# Entity Component System: Retrieving components quickly [duplicate]

Possible Duplicate:
Retrieving components from game objects (entities)

I'm working on an entity-component-system game at the moment. I've looked in particular at the Artemis framework and a c# port of it but I am writing my own implementation of the pattern.

I'm puzzled as to how components are retrieved from the EntityManager. As far as I can tell I have two options:

• Assign each type of component a static ID, that is used as the index of the component (my entities are held as EntityComponent[entityID][componentIndex]) but I'm concerned that in a situation where an entity has a component of ID 9, that I will then have size the array to 10 and have 9 empty elements preceding the sole component, consuming memory unnecessarily.
• Alternatively I could write a generic method e.g EntityManager.GetComponent(int entityID) but this would require a look up or OfType<> call against the entities components.

Surely there is a more efficient way. What am I missing? Artemis includes a ComponentMapper class but I struggle to understand what it does. I want to ensure the basics of the system work as efficiently as possible. Many thanks in advance for any feedback.

• See my answer in the duplicate. – MichaelHouse Jan 18 '13 at 15:38
• Thanks Byte56. The C# equivalent of HashMap is Dictionary<> and I'm not sure it is O(1) / constant time for retrievals by key as an array would be. – Drew R Jan 18 '13 at 17:02
• Actually, it's very close to constant time. See the documentation (under Remarks): "Retrieving a value by using its key is very fast, close to O(1):". – MichaelHouse Jan 18 '13 at 17:11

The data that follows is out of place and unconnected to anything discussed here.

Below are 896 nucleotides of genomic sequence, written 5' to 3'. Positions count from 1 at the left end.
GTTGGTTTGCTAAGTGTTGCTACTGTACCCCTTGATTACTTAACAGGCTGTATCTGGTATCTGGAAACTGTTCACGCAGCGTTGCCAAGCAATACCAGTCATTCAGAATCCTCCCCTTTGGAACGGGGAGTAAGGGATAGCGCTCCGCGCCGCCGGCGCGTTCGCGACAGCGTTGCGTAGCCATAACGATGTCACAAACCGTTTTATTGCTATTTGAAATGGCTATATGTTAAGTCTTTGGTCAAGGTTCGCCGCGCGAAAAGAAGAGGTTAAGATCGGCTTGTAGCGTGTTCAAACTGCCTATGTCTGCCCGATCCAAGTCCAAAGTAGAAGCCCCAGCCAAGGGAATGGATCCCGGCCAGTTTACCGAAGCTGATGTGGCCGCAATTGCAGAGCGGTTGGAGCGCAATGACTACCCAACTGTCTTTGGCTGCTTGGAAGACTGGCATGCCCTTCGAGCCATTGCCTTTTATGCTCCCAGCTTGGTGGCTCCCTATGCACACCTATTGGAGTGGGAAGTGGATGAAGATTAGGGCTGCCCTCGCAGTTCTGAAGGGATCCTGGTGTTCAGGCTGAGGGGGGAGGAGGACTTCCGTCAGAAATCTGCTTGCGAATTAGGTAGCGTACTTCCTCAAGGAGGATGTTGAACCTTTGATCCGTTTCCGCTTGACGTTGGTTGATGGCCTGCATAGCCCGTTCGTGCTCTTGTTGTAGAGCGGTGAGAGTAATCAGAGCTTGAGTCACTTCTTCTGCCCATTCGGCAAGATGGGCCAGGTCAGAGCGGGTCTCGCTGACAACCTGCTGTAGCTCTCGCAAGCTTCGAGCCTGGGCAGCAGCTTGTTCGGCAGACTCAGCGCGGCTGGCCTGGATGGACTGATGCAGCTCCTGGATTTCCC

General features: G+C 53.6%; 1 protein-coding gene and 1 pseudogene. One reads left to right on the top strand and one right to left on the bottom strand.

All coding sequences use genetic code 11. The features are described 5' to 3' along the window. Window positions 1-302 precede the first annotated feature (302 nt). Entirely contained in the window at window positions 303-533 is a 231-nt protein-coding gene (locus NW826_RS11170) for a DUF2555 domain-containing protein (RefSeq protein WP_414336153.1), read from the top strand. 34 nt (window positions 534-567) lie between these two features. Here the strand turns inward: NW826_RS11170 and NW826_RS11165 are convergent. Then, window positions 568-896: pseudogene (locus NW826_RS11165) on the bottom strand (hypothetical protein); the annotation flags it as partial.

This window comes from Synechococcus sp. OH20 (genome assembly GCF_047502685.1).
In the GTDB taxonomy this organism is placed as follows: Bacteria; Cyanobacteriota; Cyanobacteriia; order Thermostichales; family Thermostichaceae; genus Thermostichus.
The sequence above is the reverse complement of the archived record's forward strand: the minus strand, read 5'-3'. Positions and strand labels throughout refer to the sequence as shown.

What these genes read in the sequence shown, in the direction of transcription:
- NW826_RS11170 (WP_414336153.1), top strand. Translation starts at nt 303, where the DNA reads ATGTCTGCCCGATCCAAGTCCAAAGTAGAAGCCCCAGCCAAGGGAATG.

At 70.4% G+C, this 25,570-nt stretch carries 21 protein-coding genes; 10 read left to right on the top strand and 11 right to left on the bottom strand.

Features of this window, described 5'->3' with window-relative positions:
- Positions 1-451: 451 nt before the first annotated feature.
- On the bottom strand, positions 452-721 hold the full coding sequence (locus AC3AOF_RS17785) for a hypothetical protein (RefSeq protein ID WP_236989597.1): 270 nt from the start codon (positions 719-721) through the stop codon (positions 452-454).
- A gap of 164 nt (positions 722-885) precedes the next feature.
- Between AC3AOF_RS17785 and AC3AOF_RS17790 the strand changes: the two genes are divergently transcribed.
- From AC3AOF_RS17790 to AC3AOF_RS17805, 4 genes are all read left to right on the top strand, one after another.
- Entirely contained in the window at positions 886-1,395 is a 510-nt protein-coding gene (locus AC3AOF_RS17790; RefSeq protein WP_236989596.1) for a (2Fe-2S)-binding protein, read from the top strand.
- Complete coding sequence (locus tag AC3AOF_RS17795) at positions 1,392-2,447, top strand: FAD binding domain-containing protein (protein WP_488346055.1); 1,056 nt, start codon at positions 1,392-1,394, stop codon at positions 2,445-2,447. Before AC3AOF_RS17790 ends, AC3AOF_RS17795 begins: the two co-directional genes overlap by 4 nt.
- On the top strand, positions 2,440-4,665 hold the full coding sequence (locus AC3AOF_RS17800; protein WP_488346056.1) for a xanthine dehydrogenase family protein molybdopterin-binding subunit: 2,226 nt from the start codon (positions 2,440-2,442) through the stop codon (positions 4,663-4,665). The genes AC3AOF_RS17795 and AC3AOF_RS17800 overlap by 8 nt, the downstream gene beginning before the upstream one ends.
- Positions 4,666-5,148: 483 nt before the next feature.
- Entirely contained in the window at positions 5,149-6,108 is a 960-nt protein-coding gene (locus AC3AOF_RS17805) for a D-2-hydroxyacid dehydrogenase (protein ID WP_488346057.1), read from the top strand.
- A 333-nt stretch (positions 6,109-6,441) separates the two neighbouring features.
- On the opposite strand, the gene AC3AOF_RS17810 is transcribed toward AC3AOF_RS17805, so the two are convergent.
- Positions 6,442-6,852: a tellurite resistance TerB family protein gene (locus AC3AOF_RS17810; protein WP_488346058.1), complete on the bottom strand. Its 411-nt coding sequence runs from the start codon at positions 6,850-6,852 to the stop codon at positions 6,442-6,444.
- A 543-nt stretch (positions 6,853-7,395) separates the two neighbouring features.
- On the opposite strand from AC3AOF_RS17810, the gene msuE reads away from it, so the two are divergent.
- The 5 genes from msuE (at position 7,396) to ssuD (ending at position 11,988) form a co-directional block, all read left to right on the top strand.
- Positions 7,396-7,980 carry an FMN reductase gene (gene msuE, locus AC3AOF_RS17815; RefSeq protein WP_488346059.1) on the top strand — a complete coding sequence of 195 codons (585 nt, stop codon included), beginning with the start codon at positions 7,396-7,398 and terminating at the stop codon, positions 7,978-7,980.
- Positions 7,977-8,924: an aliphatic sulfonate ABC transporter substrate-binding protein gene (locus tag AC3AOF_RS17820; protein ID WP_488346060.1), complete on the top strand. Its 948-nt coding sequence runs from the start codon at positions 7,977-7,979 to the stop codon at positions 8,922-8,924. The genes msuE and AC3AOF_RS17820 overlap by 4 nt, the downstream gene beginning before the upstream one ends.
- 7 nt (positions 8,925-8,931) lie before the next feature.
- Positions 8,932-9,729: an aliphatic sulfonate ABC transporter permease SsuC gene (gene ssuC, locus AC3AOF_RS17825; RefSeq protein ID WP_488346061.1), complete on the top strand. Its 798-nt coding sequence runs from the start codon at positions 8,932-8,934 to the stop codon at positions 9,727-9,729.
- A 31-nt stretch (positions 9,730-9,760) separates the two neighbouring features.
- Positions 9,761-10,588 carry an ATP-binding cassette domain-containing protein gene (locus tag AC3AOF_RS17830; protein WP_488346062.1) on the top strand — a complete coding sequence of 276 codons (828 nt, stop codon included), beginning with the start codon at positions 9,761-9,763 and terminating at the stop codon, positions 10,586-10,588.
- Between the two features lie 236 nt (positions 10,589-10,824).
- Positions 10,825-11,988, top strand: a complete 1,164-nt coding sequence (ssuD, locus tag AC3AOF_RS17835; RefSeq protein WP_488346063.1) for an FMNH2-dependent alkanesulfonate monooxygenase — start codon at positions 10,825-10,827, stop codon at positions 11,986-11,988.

• I've just commented on the below answer. I now have an EntityManager that maintains an array: EntityComponent[entityID][componentIndex] but also a Dictionary<Type,Dictionary<int,EntityComponent>> but I'm finding that FPS falls in half. It could be that Type.GetHashCode() makes for a poor key but there aren't more than 5 component types at the moment! – Drew R Jan 18 '13 at 17:28

Assign each type of component a static ID, that is used as the index of the component (my entities are held as EntityComponent[entityID][componentIndex]) but I'm concerned that in a situation where an entity has a component of ID 9, that I will then have size the array to 10 and have 9 empty elements preceding the sole component, consuming memory unnecessarily.

As long you are reusing your Entities and their static ID (something Artemis does). I don't see the problem with this. Chances are you are going to fill in the spots anyway, with the entities that are in an object-pool or something similar. And in the case where you reuse your Entity the memory is already allocated for you. From Artemis point of view Components are very small objects( they can be big, but I doubt that will happen ). I Really don't think you're loosing too much memory.

• This is the implementation I am going with. It offers a two fold decrease in access time vs a dictionary all else being equal. – Drew R Jan 19 '13 at 17:55

In a very reduced implementation example, this is what I do in my GameObject / Entity class: